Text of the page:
The House of Representatives today approved by voice vote HR 6443, the Advancing Cybersecurity Diagnostics and Mitigation Act, which would codify the Department of Homeland Security’s (DHS) Continuous Diagnostics and Mitigation (CDM) Program into law.
HR 6443 was introduced on July 18 by Rep. John Ratcliffe, R-Texas, and approved by the House Homeland Security Committee on July 24.
CDM is a multibillion dollar program led by DHS and aimed at safeguarding Federal agency networks by providing monitoring-as-a-service tools, which give agencies better knowledge of the endpoints, data, and activities occurring on their networks.
The just-passed bill would provide legislative backing to ensure that the CDM Program continues to employ leading-edge network monitoring technologies. It would also require the DHS Secretary to submit a strategy to Congress–within 180 days of the bill’s enactment–on how to carry out the program effectively.
“The CDM program has proven to be an indispensable tool for DHS and NPPD in identifying and defending against cyber threats to our Federal networks,” Ratcliffe said in a statement following the bill’s passage. “Codification will help promote its ongoing success and improvement, so we can ensure our Federal network protection efforts keep pace with the ever-evolving cyber threat landscape.”
While the bill was able to rapidly garner wide bipartisan support in the House, it does not currently have companion legislation in the Senate, so is unlikely to become law this year unless the Senate takes quick action.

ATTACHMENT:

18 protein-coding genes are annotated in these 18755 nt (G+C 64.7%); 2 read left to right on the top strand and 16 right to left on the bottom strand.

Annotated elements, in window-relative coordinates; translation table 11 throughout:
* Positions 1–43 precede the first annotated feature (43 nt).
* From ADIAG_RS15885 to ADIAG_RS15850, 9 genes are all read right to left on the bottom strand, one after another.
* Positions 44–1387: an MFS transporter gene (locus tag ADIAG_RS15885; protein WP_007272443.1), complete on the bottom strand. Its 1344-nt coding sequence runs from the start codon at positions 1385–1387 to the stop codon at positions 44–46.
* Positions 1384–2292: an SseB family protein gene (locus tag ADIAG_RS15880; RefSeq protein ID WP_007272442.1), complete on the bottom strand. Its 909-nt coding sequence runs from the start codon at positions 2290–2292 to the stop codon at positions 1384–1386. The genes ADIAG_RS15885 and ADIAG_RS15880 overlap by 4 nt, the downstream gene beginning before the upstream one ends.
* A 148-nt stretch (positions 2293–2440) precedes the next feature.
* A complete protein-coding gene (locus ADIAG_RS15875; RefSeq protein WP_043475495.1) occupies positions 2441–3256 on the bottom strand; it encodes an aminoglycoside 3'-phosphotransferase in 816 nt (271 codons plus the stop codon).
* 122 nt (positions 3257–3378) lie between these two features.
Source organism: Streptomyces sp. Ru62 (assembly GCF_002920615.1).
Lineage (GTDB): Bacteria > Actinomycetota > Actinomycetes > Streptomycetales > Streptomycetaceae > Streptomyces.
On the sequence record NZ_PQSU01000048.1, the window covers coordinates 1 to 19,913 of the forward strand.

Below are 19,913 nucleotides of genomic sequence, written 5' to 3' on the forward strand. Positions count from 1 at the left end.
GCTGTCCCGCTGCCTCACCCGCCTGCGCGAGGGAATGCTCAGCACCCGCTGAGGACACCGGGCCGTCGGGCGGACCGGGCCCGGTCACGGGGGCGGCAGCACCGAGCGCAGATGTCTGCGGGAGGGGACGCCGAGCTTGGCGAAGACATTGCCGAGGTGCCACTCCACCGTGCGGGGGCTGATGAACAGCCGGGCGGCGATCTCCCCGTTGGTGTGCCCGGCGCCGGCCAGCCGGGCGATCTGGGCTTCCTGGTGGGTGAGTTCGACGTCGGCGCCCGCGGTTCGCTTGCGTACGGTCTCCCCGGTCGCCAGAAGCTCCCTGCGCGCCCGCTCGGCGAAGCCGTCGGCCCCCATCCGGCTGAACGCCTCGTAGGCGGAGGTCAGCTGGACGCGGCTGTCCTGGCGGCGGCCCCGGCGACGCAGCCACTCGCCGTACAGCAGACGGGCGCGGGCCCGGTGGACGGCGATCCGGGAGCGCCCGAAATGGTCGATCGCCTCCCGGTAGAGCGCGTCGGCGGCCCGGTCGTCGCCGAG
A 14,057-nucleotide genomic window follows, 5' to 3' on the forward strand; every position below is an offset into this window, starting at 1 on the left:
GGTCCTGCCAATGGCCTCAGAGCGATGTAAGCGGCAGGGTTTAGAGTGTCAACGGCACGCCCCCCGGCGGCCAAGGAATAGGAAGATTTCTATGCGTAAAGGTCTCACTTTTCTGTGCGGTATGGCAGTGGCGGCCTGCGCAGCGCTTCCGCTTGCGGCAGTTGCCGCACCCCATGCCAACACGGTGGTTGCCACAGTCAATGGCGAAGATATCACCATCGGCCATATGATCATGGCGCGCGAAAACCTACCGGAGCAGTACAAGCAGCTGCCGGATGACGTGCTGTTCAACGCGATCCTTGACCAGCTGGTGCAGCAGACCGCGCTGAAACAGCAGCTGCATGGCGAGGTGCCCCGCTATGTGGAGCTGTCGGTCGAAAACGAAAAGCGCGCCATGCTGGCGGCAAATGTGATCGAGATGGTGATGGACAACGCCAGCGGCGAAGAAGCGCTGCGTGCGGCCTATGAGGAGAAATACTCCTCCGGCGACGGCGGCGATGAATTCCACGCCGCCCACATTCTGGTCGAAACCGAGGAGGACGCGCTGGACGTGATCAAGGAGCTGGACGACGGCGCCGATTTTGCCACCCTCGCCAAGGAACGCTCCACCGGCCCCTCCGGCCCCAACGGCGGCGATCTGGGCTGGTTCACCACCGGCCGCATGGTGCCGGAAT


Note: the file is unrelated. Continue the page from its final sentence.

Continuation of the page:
The CDM program has, however, seen a number of notable steps in recent days. CDM Program Manager Kevin Cox said on Aug. 30 that all Federal civilian CFO Act agencies will be connected to CDM’s governmentwide cybersecurity dashboard this month, following successful tests with the final three agencies.
The same day, Cox said all of the CDM DEFEND task orders would be finalized by October–all five groups have been awarded, with one currently under protest–and that the program now offers flexibility for emerging needs, like mobility and cloud security.
Federal CIO Suzette Kent said on Aug. 28 that about half of the Federal agencies in the CDM Program are entering the DEFEND stage, which primarily covers Phase 3 of CDM rollout.
During today’s debate over the bill on the House floor, Ratcliffe cited the Federal Cybersecurity Risk Determination Report and Action Plan, released in May, as an example of agencies’ “inability to understand cybersecurity risks,” and said the CDM bill would help to close that knowledge gap and also allow DHS to “make smarter choices about where taxpayer dollars are going.”
Rep. Bennie Thompson, D-Miss., a cosponsor of the bill, noted that the “CDM deployment schedule has been plagued with delays” and pointed to the requirement in the bill of a DHS strategy for CDM as a way to prevent lagging implementation at agencies.
In light of those comments, Rep. Jim Langevin, D-R.I., expressed his support for the bill on the House floor but offered one criticism: HR 6443 does not address, Langevin noted, how it would work to actually incentive Federal agencies not named DHS to actually adopt CDM tools. He flagged that issue, rather than any failings on the part of DHS, as one of the major roadblocks in CDM thus far.